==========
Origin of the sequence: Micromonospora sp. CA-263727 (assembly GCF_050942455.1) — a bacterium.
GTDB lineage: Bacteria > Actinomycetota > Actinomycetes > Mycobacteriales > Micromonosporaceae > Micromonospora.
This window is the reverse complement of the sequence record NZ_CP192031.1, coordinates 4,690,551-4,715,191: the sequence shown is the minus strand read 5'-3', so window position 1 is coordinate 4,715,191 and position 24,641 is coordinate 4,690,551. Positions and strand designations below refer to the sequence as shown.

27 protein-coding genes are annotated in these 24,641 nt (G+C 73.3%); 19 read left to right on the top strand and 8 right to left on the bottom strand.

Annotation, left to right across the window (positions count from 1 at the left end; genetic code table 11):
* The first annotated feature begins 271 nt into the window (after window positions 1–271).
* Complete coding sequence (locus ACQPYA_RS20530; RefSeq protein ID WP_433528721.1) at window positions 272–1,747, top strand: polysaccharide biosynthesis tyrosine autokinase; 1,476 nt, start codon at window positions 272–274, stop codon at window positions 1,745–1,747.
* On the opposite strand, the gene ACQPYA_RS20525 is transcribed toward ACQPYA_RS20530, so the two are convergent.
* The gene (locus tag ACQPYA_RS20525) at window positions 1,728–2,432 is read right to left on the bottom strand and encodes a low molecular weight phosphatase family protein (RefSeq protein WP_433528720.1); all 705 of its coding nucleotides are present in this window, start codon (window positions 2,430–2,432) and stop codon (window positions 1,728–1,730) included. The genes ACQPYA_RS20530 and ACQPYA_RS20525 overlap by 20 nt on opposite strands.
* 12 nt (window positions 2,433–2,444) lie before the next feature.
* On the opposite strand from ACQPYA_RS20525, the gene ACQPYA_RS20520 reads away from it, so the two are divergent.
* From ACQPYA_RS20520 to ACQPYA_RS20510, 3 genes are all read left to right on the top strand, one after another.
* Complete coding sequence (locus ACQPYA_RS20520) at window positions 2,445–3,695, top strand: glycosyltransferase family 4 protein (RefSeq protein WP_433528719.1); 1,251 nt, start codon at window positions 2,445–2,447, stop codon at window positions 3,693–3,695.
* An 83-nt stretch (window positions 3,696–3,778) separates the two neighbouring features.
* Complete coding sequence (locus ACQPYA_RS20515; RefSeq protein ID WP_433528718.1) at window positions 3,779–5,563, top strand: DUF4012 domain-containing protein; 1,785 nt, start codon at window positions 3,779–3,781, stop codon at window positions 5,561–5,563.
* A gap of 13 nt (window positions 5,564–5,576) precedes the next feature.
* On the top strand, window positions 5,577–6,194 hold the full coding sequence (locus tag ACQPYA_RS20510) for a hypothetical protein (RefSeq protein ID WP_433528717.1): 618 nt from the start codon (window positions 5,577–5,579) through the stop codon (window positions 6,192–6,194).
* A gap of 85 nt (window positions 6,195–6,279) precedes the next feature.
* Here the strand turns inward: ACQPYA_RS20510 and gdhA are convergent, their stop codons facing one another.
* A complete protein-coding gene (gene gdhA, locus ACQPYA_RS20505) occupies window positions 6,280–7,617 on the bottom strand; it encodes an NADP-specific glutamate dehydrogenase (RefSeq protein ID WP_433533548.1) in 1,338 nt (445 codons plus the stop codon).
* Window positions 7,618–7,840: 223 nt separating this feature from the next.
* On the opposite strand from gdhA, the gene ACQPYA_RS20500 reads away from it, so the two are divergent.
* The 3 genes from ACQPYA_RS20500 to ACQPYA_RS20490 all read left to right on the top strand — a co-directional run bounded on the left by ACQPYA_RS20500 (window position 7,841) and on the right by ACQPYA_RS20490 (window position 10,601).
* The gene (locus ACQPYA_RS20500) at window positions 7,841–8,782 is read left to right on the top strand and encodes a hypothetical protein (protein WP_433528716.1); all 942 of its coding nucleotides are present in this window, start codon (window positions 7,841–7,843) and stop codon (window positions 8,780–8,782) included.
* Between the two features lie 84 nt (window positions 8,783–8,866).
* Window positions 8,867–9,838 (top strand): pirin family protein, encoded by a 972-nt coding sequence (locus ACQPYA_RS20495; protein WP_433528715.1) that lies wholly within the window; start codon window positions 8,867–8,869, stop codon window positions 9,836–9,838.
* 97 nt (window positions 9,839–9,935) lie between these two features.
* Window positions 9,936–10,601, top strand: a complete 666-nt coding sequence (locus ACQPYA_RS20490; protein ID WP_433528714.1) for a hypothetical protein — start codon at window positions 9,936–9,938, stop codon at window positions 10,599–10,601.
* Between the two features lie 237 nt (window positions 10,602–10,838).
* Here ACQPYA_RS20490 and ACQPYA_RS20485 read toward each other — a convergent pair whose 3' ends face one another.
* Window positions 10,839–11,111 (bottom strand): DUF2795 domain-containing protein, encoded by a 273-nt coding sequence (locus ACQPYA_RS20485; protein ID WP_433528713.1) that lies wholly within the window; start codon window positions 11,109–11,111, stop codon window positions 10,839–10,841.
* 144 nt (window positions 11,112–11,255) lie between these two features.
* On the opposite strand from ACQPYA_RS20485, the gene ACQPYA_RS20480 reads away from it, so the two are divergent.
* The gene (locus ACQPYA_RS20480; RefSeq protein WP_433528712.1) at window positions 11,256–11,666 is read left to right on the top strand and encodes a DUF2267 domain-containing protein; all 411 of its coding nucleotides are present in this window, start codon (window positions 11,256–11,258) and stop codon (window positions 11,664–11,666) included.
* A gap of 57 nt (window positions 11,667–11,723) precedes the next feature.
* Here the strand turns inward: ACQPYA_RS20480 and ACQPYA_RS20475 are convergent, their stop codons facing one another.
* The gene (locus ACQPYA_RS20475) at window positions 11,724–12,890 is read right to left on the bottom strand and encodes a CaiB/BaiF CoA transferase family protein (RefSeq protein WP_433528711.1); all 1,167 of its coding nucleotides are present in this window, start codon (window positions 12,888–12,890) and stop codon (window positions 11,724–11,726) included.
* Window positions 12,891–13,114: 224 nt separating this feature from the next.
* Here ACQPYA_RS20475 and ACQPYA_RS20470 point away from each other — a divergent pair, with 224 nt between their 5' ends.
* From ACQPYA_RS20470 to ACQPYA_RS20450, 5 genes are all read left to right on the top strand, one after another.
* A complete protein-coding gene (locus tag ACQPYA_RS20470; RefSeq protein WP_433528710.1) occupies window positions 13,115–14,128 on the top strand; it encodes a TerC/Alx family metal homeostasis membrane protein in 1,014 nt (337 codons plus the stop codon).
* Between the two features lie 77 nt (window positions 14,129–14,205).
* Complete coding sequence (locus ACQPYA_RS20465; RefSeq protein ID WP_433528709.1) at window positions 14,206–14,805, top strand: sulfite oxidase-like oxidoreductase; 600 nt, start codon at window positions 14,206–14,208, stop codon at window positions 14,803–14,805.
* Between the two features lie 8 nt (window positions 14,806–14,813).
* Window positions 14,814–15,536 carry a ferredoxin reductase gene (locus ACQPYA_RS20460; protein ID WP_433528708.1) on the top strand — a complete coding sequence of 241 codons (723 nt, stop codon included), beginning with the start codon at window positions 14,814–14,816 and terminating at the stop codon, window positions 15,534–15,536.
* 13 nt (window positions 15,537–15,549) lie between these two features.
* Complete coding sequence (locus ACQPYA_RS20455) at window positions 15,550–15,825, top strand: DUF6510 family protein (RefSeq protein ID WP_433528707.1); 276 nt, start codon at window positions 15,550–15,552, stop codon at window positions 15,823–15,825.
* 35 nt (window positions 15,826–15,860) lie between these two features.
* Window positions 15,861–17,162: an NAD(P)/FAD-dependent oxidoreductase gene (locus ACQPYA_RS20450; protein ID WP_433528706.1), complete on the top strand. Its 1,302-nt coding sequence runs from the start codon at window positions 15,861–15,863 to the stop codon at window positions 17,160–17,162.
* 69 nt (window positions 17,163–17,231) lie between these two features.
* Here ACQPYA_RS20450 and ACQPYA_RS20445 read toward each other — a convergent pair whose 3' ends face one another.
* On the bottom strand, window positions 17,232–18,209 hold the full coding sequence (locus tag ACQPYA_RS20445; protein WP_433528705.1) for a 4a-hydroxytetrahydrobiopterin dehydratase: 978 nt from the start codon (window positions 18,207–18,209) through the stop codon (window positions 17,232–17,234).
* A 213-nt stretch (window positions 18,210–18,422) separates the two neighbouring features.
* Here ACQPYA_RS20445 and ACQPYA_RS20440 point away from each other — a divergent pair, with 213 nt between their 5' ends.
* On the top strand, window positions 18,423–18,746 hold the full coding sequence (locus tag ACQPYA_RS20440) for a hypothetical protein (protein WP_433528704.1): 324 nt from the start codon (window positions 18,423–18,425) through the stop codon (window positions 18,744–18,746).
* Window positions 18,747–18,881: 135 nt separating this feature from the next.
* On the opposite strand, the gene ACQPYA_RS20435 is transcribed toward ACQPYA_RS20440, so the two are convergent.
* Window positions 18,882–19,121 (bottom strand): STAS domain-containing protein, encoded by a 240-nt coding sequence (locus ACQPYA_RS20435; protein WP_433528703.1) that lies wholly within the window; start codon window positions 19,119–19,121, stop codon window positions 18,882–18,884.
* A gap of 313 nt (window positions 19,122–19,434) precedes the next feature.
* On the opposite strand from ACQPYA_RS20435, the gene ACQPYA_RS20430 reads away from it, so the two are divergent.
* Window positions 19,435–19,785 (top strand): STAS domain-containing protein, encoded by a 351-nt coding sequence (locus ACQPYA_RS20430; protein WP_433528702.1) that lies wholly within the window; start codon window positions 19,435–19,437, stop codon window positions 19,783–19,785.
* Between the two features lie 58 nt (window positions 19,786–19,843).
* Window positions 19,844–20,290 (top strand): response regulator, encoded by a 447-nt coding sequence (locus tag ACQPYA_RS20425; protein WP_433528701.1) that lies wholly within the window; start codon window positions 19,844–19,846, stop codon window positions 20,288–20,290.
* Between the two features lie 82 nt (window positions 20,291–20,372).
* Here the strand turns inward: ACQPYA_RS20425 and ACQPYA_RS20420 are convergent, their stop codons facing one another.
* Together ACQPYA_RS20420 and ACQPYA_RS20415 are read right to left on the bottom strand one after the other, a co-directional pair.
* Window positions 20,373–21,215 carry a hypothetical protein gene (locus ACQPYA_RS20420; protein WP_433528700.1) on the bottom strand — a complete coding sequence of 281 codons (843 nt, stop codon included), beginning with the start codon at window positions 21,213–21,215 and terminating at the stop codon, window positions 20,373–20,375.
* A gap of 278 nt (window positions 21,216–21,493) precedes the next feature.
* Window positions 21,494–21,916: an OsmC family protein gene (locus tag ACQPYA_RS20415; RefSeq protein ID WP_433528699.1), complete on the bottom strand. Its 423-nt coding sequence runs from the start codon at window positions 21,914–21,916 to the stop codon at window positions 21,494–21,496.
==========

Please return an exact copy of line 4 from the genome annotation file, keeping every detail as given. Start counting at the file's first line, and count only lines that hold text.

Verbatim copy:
27 protein-coding genes are annotated in these 24,641 nt (G+C 73.3%); 19 read left to right on the top strand and 8 right to left on the bottom strand.